by Leo Tolstoy
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Famous for his longer novels, War and Peace and
Anna Karenina, Leo Tolstoy displays his
mastery of the short story in Twenty-Three Tales. This
volume is organized by topic into seven different
segments. Part I is filled with stories for children,
while Part 2 is filled with popular stories for adult. In
Part 3, Tolstoy discreetly condemns capitalism in his
fairy tale "Ivan the Fool." Part 4 contains several short
stories, which were originally published with
illustrations to encourage the inexpensive reproduction of pictorial
works. Part 5 features a number of Russian folk tales, which address the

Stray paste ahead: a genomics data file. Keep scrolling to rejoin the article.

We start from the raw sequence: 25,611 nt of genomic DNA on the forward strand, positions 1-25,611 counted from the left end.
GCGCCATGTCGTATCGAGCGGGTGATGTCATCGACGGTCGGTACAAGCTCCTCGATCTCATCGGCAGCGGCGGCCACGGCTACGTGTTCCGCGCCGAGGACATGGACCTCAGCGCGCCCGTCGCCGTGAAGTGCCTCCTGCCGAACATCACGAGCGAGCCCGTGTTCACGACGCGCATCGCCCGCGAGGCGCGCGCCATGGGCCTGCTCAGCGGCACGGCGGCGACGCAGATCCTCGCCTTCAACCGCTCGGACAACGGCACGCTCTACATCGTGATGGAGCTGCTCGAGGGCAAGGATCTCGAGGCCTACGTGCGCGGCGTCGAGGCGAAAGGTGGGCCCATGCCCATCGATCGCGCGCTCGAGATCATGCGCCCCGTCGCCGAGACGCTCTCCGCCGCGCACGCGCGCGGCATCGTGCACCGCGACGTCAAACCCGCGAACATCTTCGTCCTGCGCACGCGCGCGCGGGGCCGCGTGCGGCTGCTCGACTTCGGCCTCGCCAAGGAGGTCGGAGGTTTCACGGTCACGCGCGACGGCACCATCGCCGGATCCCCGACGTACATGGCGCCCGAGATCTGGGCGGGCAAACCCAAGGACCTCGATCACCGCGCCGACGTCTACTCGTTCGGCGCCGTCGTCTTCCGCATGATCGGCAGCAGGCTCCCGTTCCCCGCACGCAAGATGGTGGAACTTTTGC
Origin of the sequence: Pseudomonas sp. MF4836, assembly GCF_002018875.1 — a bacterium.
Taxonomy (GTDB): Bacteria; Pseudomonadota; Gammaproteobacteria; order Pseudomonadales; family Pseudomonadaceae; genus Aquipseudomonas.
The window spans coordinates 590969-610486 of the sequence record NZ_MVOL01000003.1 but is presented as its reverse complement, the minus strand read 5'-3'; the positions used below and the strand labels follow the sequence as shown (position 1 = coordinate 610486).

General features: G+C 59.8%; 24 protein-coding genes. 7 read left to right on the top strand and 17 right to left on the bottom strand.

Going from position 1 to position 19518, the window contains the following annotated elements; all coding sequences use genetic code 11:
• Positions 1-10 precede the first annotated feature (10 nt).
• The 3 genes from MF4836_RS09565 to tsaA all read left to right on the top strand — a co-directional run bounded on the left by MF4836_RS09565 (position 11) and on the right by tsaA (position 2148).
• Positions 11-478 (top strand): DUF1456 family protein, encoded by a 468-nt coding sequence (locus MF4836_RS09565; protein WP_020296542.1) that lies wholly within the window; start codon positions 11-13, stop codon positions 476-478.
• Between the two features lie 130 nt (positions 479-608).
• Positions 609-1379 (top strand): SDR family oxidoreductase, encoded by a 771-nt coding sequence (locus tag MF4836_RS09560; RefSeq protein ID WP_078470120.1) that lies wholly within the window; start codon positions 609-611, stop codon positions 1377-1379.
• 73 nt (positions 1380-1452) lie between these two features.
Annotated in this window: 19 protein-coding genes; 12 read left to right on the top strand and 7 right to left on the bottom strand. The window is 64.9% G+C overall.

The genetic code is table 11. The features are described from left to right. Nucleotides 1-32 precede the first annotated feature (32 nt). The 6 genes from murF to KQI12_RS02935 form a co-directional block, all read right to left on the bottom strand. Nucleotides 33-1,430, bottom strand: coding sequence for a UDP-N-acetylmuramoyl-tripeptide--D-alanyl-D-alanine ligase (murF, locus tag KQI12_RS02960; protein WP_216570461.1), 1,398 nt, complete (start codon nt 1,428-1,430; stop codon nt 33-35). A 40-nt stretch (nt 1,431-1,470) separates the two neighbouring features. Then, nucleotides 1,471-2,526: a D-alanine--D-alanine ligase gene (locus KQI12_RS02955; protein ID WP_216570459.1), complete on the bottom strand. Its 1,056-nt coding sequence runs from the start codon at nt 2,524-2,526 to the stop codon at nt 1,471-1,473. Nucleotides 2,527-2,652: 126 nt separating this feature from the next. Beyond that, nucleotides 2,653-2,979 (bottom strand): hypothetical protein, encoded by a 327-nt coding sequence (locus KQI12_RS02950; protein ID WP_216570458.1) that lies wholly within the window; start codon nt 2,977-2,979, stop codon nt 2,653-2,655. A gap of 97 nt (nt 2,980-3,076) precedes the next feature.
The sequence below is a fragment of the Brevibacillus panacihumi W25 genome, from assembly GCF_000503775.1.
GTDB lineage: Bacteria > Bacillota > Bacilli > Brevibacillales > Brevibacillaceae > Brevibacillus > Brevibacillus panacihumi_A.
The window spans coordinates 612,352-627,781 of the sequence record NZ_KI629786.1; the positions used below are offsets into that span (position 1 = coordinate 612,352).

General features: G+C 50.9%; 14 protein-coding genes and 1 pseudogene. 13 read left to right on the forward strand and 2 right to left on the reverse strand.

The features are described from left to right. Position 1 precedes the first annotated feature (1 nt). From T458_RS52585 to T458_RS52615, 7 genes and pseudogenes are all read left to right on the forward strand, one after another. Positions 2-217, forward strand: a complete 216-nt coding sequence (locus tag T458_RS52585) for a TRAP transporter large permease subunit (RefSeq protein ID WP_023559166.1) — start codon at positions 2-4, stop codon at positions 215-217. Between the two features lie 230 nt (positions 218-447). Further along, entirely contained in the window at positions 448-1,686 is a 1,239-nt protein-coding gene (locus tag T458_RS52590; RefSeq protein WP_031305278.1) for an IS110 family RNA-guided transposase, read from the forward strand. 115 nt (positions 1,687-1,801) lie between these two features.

themes of greed, societal conflict, prayer, and virtue. Part 6 contains
two French short stories, which Tolstoy translated and modified.
Finally, Part 7 contains a group of parabolic short stories that Tolstoy
dedicated to the Jews of Russia, who were persecuted in the early
1900's. Entertaining for all ages, Tolstoy's creative short stories are
overflowing with deeper, often spiritual, meaning.
CCEL Staff Writer